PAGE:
When trying to improve the condition of our hair, most of us will turn to topical solutions, from conditioning masks to coconut oil. So. much. coconut. oil. But it’s a bit like stuffing your face with junk food 24/7, then just applying a bit of spot cream when you *shockingly* get breakouts. In short, you won’t solve your surface-level problem without a bit of an internal overhaul.
The same goes for hair, which always looks its best when you take care of it from within. While there are plenty of supplements out there promising thicker, longer, healthier locks, you don’t necessarily need to pop pills to improve your hair. Instead, the getting the right foods in your diet can make all the difference without costing you the earth.
Vitamins are key
It’s no surprise that vitamins play a huge part in achieving healthy hair, which can be found in a vast variety of foods.
“Typically vitamins B, C and zinc are great for hair growth as they are powerful antioxidants. In particular Biotin (Vitamin B7) and Niacin (Vitamin B3) are incredibly beneficial as these two vitamins help slow down hair loss and also promote hair growth,” says Paul Edmonds, official hair stylist for the BAFTAs.
In addition, qualified nutritionist and specialist paediatric dietitian Bahee Van de Bor agrees “your diet needs to be rich in minerals such as iron and zinc for the healthiest hair possible”.
Which foods should I eat?
“Generally speaking, foods such as, tangerines, berries, spinach, fish, eggs, soybeans, wholegrains, brown rice, nuts and shiitake mushrooms are good sources for these vitamins,” says Paul.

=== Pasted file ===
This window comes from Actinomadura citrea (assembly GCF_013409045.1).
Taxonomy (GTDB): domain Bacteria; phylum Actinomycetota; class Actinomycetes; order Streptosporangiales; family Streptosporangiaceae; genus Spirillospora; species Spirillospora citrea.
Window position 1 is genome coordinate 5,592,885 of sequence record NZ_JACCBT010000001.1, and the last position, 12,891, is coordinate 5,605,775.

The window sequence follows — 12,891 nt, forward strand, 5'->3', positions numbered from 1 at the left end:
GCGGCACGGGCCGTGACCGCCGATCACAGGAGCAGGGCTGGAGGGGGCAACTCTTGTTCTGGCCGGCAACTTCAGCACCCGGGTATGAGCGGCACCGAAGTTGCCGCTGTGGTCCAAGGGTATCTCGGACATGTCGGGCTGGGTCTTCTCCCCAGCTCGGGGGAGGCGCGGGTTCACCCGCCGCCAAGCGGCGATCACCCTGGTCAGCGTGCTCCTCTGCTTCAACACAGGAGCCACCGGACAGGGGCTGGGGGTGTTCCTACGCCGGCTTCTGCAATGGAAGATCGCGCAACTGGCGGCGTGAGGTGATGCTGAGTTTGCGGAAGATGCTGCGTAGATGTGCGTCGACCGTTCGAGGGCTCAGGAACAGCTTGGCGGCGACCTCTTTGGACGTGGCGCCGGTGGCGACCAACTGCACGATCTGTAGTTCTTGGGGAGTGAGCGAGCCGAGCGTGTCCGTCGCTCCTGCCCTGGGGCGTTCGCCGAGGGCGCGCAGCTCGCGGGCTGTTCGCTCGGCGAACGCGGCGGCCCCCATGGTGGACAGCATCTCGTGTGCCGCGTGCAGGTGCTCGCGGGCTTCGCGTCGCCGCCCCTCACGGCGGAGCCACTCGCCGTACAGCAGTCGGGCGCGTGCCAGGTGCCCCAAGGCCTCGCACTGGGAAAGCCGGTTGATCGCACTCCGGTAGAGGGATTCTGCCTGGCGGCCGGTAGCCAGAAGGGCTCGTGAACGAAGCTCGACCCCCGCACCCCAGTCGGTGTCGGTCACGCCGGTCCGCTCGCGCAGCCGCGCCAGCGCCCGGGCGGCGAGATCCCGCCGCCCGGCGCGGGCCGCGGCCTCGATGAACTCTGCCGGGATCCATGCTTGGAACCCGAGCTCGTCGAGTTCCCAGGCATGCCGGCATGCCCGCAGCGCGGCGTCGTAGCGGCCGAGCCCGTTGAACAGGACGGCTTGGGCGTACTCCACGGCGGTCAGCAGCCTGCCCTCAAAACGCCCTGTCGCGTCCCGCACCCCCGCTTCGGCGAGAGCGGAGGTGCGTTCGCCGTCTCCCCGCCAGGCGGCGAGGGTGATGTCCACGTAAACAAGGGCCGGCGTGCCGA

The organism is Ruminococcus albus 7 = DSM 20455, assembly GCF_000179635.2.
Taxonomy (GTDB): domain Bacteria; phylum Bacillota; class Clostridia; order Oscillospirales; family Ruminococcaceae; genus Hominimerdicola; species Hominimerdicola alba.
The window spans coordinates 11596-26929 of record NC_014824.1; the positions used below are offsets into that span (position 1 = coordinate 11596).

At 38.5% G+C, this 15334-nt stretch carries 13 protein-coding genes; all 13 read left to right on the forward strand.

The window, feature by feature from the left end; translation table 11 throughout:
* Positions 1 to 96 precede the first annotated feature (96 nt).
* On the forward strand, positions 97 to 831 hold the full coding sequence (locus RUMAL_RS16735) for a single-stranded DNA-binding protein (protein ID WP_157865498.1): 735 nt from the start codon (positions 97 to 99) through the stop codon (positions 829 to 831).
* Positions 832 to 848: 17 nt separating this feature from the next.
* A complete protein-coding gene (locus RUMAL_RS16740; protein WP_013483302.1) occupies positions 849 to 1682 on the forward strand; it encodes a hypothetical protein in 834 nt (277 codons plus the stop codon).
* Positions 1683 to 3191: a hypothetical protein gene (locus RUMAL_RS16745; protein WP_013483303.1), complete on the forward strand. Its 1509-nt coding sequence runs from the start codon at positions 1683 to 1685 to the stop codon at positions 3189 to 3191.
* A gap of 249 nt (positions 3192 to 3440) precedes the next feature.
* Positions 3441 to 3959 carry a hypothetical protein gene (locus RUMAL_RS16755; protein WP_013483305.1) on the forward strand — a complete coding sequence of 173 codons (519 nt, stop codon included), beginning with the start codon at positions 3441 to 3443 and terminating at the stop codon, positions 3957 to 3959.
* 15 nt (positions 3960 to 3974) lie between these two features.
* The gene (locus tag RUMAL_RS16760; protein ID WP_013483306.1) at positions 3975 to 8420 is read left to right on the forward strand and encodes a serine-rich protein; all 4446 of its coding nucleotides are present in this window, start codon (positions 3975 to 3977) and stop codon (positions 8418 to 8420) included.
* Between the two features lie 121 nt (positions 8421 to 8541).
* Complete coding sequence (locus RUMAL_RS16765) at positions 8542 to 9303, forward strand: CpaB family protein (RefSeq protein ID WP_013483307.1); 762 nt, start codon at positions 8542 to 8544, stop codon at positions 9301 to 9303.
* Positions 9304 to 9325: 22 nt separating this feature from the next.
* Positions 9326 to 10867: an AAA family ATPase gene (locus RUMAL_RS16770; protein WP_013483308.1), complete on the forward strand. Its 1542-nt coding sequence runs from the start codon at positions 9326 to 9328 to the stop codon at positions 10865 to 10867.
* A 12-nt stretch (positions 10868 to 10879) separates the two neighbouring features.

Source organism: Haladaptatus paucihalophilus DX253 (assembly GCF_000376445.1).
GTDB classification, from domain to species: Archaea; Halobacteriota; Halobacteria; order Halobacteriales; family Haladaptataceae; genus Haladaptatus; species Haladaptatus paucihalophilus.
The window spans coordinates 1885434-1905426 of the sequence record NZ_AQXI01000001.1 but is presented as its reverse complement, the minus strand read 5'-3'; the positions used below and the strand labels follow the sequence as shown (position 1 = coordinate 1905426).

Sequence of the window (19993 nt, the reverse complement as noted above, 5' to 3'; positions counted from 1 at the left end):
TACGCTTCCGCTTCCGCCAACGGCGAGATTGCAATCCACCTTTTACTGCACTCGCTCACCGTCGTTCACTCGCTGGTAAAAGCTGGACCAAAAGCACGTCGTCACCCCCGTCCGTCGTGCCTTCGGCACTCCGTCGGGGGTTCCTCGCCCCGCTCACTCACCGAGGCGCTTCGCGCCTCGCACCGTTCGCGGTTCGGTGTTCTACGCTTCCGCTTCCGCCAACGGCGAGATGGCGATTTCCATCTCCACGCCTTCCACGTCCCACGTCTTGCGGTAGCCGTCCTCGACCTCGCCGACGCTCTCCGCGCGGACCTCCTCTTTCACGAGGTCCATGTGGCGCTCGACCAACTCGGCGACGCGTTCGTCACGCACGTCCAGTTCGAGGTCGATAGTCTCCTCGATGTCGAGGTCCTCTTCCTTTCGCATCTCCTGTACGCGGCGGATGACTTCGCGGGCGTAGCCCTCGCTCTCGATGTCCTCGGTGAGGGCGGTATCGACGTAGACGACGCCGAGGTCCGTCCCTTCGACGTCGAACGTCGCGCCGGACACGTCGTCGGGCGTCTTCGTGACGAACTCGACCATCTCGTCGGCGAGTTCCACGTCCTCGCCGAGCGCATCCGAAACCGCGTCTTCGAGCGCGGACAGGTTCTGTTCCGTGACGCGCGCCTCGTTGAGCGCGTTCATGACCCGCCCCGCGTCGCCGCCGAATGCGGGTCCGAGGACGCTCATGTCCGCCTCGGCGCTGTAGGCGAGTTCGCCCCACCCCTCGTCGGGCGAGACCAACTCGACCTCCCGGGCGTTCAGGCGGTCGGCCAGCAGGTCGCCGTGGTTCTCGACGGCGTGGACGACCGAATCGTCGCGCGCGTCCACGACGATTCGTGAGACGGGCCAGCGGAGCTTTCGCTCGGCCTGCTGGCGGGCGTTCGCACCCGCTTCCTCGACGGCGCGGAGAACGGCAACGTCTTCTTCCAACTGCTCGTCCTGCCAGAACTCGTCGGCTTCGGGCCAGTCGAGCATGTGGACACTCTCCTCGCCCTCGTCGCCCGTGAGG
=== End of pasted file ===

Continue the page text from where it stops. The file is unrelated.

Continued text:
Many of us will already consume a handful of these, but it’s not always entirely possible due to our individual dietary requirements.
“If you suffer from iron deficiency anaemia and hair loss, correcting your iron levels will help restore and strengthen your hair,” adds Bahee. “Other than meat, chicken and fish, plant sources of iron include lentils, beans, greens such as spinach, nuts and seeds.”
“Consider adding a variety of beans and nuts to a salad or hummus-based dips with crackers and sliced coloured vegetables, as these contain vitamin A – another vitamin that helps to grow healthy hair.”
All great options if you follow a vegetarian diet, too.
Foods to avoid
“Foods that can restrict the flow of blood and prevent the hair from growing tend to be refined sugars and white carbohydrates. Try to eat them in moderation,” adds Paul. “Whilst some fish are great, such as salmon, others can contain mercury that should be consumed in moderation, such as tuna and mackerel.”
“Alcohol also is a big no-no as it can seriously affect the level of zinc in your body, dehydrate your hair causing it to become brittle over time, as well as causing hair follicles to become thinner and weaker.”
Bahee also notes that consuming too much vitamin A or selenium can cause toxicity, leading to actual hair loss. “You do need to be careful about toxicity if you regularly take a vitamin and mineral supplement,” she says. “If you eat a wide range of plant-proteins, fruit and vegetables, you probably don’t need the supplement.”
But her best advice on how to really make your diet work for you hair? “Always speak to a registered dietitian if you need tailored advice.”